I heard the woman whisper as she lay her child’s shoes down in front of a row of riot police. “Pour tous les enfants,” she said. For all the children.

Behind her at sunrise were 22,000 pairs to symbolize the 400,000 who planned to march before “public gatherings of two or more people that share a political message” were banned.

I was there at 6am to help line up the shoes in the dark. Many bore messages, letters, notes. For peace, for love, for climate justice. For Anna. For Pierre.

In the direction she was looking: thousands of people defying police repression to march around the Place de la Republique. Those at the front met another line of riot police. Some were tear gassed, some were beaten. We stayed safe.

Just beyond them: the Bataclan. Such pain still spoken by flowers and candles, poems and tributes. As I walked past I felt the only choice to be renewing my resolve for peace.

An hour before: a chain of ten thousand humans, wearing art destined for thousands more. An eerie quiet of a static march in single file, finally broken by the jubilance of a resilient brass band. We followed them to the police line.

We escaped the kettle to go to a television interview. Their focus: inspiring middle school girls to use science and technology to better the world. They ask us: what actions can they take in their everyday lives?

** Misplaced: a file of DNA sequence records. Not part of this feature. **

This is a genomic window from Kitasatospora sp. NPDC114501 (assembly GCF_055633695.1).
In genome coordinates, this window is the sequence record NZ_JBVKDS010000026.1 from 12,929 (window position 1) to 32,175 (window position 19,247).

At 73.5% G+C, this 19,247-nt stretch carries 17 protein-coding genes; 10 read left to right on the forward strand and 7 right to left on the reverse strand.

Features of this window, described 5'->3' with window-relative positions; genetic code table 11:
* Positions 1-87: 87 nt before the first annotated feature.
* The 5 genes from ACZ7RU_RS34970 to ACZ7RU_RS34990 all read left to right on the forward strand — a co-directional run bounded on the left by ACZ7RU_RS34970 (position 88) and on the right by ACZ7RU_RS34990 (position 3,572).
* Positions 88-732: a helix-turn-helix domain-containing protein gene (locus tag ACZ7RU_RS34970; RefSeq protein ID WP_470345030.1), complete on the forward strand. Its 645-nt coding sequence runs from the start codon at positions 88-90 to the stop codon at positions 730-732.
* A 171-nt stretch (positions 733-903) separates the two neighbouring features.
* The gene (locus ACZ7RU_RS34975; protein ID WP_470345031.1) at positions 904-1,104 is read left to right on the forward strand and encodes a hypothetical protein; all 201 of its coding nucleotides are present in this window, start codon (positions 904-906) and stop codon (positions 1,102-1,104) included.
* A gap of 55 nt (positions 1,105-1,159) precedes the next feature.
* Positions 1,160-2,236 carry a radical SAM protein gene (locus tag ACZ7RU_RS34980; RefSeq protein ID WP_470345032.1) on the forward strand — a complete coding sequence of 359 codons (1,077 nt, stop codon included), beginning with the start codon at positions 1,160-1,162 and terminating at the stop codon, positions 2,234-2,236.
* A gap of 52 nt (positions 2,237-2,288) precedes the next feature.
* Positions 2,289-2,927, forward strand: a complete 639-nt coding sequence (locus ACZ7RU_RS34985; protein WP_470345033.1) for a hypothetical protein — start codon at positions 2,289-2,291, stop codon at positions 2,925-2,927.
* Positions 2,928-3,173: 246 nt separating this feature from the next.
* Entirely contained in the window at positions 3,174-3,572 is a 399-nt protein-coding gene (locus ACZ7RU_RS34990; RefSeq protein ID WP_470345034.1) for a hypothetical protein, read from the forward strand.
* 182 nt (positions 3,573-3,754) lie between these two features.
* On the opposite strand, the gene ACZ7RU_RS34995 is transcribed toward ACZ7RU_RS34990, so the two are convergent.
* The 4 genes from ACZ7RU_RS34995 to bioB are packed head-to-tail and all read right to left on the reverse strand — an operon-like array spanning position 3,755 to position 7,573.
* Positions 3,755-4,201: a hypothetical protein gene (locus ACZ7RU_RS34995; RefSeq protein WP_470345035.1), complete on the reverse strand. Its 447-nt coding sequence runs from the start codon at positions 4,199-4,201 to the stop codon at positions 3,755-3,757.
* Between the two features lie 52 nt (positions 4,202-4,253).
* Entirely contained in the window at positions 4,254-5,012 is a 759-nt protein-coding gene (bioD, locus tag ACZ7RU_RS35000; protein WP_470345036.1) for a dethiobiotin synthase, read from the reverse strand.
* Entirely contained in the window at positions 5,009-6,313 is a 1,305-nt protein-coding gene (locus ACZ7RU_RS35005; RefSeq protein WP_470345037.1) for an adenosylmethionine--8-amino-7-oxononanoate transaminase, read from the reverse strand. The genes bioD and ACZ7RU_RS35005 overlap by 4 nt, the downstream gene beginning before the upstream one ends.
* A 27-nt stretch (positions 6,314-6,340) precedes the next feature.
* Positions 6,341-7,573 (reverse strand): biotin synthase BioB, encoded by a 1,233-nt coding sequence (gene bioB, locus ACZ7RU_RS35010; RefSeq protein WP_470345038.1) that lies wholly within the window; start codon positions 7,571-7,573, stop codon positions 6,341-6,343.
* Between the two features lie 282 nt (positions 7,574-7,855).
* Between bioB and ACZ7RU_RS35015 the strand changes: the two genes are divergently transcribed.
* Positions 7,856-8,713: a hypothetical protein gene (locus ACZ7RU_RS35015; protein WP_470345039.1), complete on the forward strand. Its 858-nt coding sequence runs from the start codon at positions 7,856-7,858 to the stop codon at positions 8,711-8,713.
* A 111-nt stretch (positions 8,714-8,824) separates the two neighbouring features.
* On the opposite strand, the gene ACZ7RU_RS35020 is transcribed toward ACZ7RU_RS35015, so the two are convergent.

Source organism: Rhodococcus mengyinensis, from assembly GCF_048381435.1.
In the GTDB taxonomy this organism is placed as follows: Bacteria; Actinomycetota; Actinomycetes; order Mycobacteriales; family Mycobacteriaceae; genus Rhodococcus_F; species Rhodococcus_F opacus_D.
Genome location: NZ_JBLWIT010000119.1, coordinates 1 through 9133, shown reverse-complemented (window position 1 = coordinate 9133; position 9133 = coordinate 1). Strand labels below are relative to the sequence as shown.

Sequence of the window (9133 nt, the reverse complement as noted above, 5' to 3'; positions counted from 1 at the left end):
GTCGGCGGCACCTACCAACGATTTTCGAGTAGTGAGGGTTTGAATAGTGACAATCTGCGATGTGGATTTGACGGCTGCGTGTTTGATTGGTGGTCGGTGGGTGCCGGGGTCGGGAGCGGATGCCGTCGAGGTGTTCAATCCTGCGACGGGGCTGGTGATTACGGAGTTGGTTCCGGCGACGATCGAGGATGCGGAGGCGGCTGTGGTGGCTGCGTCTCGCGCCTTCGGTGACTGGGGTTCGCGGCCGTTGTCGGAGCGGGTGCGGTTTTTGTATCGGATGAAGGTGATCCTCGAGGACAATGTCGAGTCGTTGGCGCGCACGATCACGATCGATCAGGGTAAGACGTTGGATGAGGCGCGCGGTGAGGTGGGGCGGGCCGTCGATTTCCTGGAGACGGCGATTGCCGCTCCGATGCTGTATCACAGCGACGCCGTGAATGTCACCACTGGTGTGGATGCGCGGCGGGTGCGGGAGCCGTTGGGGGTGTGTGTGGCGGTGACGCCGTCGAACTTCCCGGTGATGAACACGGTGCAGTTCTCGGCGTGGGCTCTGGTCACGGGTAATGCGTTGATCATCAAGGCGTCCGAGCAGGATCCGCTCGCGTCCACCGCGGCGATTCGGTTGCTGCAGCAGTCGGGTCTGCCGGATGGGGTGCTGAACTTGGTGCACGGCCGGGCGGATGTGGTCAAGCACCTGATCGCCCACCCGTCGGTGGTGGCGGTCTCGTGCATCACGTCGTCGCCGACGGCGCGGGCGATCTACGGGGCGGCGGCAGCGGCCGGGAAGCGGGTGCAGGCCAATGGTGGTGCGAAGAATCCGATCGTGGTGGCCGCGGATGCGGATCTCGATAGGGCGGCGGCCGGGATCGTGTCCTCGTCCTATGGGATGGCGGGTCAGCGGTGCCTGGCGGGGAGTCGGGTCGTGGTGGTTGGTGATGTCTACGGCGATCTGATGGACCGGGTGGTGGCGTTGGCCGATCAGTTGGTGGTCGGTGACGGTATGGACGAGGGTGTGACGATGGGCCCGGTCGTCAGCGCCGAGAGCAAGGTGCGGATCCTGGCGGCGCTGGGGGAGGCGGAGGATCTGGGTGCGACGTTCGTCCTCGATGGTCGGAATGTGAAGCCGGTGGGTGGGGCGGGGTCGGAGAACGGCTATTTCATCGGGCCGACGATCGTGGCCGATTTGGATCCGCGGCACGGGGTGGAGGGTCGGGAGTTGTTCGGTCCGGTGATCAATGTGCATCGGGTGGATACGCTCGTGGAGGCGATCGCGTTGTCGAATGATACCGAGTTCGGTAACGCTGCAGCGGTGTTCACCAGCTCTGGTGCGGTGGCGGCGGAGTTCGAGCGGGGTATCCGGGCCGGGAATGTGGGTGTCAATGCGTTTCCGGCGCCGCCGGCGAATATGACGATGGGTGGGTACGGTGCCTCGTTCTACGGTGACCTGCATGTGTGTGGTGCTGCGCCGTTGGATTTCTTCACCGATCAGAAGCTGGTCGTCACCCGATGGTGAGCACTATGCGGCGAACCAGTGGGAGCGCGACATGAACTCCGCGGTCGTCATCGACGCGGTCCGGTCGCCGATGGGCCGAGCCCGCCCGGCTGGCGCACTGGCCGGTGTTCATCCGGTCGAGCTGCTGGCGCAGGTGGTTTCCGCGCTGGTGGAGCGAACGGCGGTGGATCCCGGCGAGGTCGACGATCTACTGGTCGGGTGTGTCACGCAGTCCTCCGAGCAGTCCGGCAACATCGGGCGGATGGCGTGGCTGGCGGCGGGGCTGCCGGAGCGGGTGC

No, break free, I said. You may feel stuck on a path, from school to college to work, with the world’s problems swirling around you. Separate, describe, data-drive you are told. In fact, we are interconnected, nonlinear beings. Gather your friends and family around you: your grandma, her friend, your neighbor’s little brother. Your passions are your gifts, may you make them your service.

On to a communications meeting with Climate Action Network International. The head media people from the world’s NGOs and me. “How do we communicate today’s protests?” they ask. “It absolutely does not represent what is happening all over the world” they decide. In a sentence we dissect the movements we have worked so hard to intersect.

You could call this Day Zero. Already I am tired, but deeply alive. Filled with gratitude, pain, hope, confusion and yet more questions: who am I becoming in the midst of this all? How do we love one another when confronted with broken hearts?
– M



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